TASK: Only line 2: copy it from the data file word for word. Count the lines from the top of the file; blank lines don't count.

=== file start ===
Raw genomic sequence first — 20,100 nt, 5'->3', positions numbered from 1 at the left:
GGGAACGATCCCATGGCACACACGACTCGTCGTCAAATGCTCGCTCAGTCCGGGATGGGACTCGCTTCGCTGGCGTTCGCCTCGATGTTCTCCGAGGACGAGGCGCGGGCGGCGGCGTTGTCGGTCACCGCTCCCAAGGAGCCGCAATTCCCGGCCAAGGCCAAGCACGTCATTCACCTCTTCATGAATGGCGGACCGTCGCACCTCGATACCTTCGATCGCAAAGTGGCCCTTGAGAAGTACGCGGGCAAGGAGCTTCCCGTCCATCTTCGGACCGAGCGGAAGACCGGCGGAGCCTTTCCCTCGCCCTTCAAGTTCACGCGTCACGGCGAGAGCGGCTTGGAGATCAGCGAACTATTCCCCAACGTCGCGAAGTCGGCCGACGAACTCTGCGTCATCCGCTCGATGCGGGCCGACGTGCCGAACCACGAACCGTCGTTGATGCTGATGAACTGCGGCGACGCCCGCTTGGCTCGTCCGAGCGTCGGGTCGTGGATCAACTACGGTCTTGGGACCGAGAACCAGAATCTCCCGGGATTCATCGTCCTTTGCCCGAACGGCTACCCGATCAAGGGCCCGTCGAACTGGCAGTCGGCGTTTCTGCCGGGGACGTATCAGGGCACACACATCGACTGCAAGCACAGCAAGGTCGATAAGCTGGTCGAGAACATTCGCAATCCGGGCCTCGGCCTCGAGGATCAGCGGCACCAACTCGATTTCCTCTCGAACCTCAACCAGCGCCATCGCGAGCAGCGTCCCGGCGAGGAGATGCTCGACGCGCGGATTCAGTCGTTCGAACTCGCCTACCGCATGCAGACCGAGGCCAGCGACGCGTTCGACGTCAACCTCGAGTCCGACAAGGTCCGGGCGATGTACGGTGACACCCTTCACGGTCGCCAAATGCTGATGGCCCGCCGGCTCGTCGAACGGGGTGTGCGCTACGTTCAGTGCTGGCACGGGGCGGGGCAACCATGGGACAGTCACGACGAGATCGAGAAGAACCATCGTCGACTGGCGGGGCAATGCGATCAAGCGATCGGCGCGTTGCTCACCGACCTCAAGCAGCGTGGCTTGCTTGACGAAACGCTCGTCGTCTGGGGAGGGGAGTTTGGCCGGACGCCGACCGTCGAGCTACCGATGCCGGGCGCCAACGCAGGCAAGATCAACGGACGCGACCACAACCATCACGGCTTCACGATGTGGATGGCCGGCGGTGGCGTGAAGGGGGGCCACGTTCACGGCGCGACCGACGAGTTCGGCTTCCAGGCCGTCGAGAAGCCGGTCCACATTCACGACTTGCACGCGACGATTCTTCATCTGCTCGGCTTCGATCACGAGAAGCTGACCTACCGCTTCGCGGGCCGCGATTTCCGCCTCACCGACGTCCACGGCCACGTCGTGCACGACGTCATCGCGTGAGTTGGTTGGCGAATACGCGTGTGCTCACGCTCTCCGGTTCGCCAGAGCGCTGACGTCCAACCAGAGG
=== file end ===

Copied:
GGGAACGATCCCATGGCACACACGACTCGTCGTCAAATGCTCGCTCAGTCCGGGATGGGACTCGCTTCGCTGGCGTTCGCCTCGATGTTCTCCGAGGACGAGGCGCGGGCGGCGGCGTTGTCGGTCACCGCTCCCAAGGAGCCGCAATTCCCGGCCAAGGCCAAGCACGTCATTCACCTCTTCATGAATGGCGGACCGTCGCACCTCGATACCTTCGATCGCAAAGTGGCCCTTGAGAAGTACGCGGGCAAGGAGCTTCCCGTCCATCTTCGGACCGAGCGGAAGACCGGCGGAGCCTTTCCCTCGCCCTTCAAGTTCACGCGTCACGGCGAGAGCGGCTTGGAGATCAGCGAACTATTCCCCAACGTCGCGAAGTCGGCCGACGAACTCTGCGTCATCCGCTCGATGCGGGCCGACGTGCCGAACCACGAACCGTCGTTGATGCTGATGAACTGCGGCGACGCCCGCTTGGCTCGTCCGAGCGTCGGGTCGTGGATCAACTACGGTCTTGGGACCGAGAACCAGAATCTCCCGGGATTCATCGTCCTTTGCCCGAACGGCTACCCGATCAAGGGCCCGTCGAACTGGCAGTCGGCGTTTCTGCCGGGGACGTATCAGGGCACACACATCGACTGCAAGCACAGCAAGGTCGATAAGCTGGTCGAGAACATTCGCAATCCGGGCCTCGGCCTCGAGGATCAGCGGCACCAACTCGATTTCCTCTCGAACCTCAACCAGCGCCATCGCGAGCAGCGTCCCGGCGAGGAGATGCTCGACGCGCGGATTCAGTCGTTCGAACTCGCCTACCGCATGCAGACCGAGGCCAGCGACGCGTTCGACGTCAACCTCGAGTCCGACAAGGTCCGGGCGATGTACGGTGACACCCTTCACGGTCGCCAAATGCTGATGGCCCGCCGGCTCGTCGAACGGGGTGTGCGCTACGTTCAGTGCTGGCACGGGGCGGGGCAACCATGGGACAGTCACGACGAGATCGAGAAGAACCATCGTCGACTGGCGGGGCAATGCGATCAAGCGATCGGCGCGTTGCTCACCGACCTCAAGCAGCGTGGCTTGCTTGACGAAACGCTCGTCGTCTGGGGAGGGGAGTTTGGCCGGACGCCGACCGTCGAGCTACCGATGCCGGGCGCCAACGCAGGCAAGATCAACGGACGCGACCACAACCATCACGGCTTCACGATGTGGATGGCCGGCGGTGGCGTGAAGGGGGGCCACGTTCACGGCGCGACCGACGAGTTCGGCTTCCAGGCCGTCGAGAAGCCGGTCCACATTCACGACTTGCACGCGACGATTCTTCATCTGCTCGGCTTCGATCACGAGAAGCTGACCTACCGCTTCGCGGGCCGCGATTTCCGCCTCACCGACGTCCACGGCCACGTCGTGCACGACGTCATCGCGTGAGTTGGTTGGCGAATACGCGTGTGCTCACGCTCTCCGGTTCGCCAGAGCGCTGACGTCCAACCAGAGG